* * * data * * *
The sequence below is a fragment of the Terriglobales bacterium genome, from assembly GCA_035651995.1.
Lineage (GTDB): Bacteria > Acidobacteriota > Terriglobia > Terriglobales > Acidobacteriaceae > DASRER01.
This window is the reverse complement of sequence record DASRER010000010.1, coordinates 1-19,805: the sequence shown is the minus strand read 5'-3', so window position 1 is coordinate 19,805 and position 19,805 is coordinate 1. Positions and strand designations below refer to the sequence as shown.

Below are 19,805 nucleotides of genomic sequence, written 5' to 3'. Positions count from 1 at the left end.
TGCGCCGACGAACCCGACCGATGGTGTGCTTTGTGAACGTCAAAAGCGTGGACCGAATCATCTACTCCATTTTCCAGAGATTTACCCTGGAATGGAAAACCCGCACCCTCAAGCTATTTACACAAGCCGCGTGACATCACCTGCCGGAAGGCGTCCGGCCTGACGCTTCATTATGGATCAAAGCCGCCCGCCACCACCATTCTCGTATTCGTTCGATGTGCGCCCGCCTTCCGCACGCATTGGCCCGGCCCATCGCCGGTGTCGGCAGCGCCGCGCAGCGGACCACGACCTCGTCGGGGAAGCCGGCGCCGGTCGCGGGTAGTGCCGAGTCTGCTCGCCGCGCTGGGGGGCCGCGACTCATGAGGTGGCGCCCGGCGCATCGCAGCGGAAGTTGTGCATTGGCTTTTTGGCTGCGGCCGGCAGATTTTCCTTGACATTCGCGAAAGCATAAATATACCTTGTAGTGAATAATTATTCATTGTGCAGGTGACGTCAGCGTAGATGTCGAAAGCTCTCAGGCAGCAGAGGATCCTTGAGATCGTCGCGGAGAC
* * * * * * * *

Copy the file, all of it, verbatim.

The sequence below is a fragment of the Terriglobales bacterium genome, from assembly GCA_035651995.1.
Lineage (GTDB): Bacteria > Acidobacteriota > Terriglobia > Terriglobales > Acidobacteriaceae > DASRER01.
This window is the reverse complement of sequence record DASRER010000010.1, coordinates 1-19,805: the sequence shown is the minus strand read 5'-3', so window position 1 is coordinate 19,805 and position 19,805 is coordinate 1. Positions and strand designations below refer to the sequence as shown.

Below are 19,805 nucleotides of genomic sequence, written 5' to 3'. Positions count from 1 at the left end.
TGCGCCGACGAACCCGACCGATGGTGTGCTTTGTGAACGTCAAAAGCGTGGACCGAATCATCTACTCCATTTTCCAGAGATTTACCCTGGAATGGAAAACCCGCACCCTCAAGCTATTTACACAAGCCGCGTGACATCACCTGCCGGAAGGCGTCCGGCCTGACGCTTCATTATGGATCAAAGCCGCCCGCCACCACCATTCTCGTATTCGTTCGATGTGCGCCCGCCTTCCGCACGCATTGGCCCGGCCCATCGCCGGTGTCGGCAGCGCCGCGCAGCGGACCACGACCTCGTCGGGGAAGCCGGCGCCGGTCGCGGGTAGTGCCGAGTCTGCTCGCCGCGCTGGGGGGCCGCGACTCATGAGGTGGCGCCCGGCGCATCGCAGCGGAAGTTGTGCATTGGCTTTTTGGCTGCGGCCGGCAGATTTTCCTTGACATTCGCGAAAGCATAAATATACCTTGTAGTGAATAATTATTCATTGTGCAGGTGACGTCAGCGTAGATGTCGAAAGCTCTCAGGCAGCAGAGGATCCTTGAGATCGTCGCGGAGAC